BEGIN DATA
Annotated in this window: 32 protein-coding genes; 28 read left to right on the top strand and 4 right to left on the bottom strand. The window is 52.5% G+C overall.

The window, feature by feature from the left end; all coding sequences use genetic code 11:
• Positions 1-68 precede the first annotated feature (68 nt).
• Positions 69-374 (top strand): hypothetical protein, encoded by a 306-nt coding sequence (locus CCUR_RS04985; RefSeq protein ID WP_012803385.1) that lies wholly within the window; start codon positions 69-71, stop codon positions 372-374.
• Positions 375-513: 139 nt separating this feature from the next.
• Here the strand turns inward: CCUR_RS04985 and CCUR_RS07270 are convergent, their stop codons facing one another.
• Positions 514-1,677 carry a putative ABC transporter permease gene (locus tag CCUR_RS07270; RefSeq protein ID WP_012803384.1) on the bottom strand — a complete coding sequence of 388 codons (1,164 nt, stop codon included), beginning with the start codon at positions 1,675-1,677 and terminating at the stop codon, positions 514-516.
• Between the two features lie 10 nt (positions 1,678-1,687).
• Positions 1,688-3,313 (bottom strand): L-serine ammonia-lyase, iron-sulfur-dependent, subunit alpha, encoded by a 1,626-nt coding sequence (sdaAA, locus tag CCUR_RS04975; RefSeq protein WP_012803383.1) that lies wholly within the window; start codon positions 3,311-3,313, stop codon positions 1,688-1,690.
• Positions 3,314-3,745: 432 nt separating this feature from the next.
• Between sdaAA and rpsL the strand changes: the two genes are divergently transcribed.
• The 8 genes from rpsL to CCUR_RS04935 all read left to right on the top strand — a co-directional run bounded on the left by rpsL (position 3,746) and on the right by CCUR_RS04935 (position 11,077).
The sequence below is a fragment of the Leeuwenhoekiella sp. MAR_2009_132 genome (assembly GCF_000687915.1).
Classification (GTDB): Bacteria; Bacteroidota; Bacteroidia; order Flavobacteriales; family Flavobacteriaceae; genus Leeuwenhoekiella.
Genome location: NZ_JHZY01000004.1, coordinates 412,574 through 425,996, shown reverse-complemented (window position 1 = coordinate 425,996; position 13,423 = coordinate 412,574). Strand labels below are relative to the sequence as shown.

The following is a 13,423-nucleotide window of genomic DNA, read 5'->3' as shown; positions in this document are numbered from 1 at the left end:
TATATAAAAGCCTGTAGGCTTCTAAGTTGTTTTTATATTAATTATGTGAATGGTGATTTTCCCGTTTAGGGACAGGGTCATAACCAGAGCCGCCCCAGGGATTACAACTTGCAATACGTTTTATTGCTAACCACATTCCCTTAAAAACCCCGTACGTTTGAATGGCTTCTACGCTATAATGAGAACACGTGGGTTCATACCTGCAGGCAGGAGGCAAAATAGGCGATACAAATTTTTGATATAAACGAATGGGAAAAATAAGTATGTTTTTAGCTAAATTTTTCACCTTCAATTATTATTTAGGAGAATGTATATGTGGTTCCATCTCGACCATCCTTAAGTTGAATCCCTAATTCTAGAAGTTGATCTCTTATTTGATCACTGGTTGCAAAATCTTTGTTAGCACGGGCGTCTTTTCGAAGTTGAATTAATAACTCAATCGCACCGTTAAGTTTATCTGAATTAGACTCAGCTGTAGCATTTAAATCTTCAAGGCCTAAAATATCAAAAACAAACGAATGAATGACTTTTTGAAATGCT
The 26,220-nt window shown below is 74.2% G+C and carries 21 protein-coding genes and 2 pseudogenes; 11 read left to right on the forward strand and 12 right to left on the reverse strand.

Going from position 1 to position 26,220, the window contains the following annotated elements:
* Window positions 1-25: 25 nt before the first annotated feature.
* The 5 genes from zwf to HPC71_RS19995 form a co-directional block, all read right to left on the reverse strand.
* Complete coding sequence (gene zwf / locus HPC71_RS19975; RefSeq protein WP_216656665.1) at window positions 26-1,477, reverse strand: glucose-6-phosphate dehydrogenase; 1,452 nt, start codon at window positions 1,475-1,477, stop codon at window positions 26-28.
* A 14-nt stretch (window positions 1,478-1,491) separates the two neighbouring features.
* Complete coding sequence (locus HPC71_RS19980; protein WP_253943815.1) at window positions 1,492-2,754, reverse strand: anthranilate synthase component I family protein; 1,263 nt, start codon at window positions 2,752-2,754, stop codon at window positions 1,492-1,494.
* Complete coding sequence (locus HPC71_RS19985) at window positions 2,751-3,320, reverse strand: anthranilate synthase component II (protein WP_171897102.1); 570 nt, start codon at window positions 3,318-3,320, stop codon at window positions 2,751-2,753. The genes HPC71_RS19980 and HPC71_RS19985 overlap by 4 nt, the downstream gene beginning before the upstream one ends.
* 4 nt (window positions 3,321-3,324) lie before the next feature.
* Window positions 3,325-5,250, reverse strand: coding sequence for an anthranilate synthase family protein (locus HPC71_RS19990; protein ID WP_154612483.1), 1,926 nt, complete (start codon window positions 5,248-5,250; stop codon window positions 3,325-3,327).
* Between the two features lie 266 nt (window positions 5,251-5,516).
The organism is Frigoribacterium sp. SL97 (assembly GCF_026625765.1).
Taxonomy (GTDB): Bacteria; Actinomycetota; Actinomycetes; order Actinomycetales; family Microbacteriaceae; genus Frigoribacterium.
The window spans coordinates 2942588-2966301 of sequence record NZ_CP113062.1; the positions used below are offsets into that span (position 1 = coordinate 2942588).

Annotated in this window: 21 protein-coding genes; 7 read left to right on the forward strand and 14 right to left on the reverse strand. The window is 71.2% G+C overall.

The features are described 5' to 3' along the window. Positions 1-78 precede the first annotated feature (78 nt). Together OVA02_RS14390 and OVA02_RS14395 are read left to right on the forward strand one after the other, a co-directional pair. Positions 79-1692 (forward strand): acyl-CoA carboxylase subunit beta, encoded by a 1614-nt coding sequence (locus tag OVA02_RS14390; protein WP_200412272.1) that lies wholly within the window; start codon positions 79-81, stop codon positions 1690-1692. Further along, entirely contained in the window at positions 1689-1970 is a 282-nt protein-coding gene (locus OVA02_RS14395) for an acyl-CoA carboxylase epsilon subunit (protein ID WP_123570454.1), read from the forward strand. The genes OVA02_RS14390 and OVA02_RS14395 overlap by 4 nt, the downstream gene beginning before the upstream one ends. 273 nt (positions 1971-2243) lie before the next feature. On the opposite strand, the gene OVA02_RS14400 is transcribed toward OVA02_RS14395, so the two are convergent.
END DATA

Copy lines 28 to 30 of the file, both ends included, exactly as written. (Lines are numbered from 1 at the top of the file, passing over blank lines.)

* Between the two features lie 266 nt (window positions 5,251-5,516).
The organism is Frigoribacterium sp. SL97 (assembly GCF_026625765.1).
Taxonomy (GTDB): Bacteria; Actinomycetota; Actinomycetes; order Actinomycetales; family Microbacteriaceae; genus Frigoribacterium.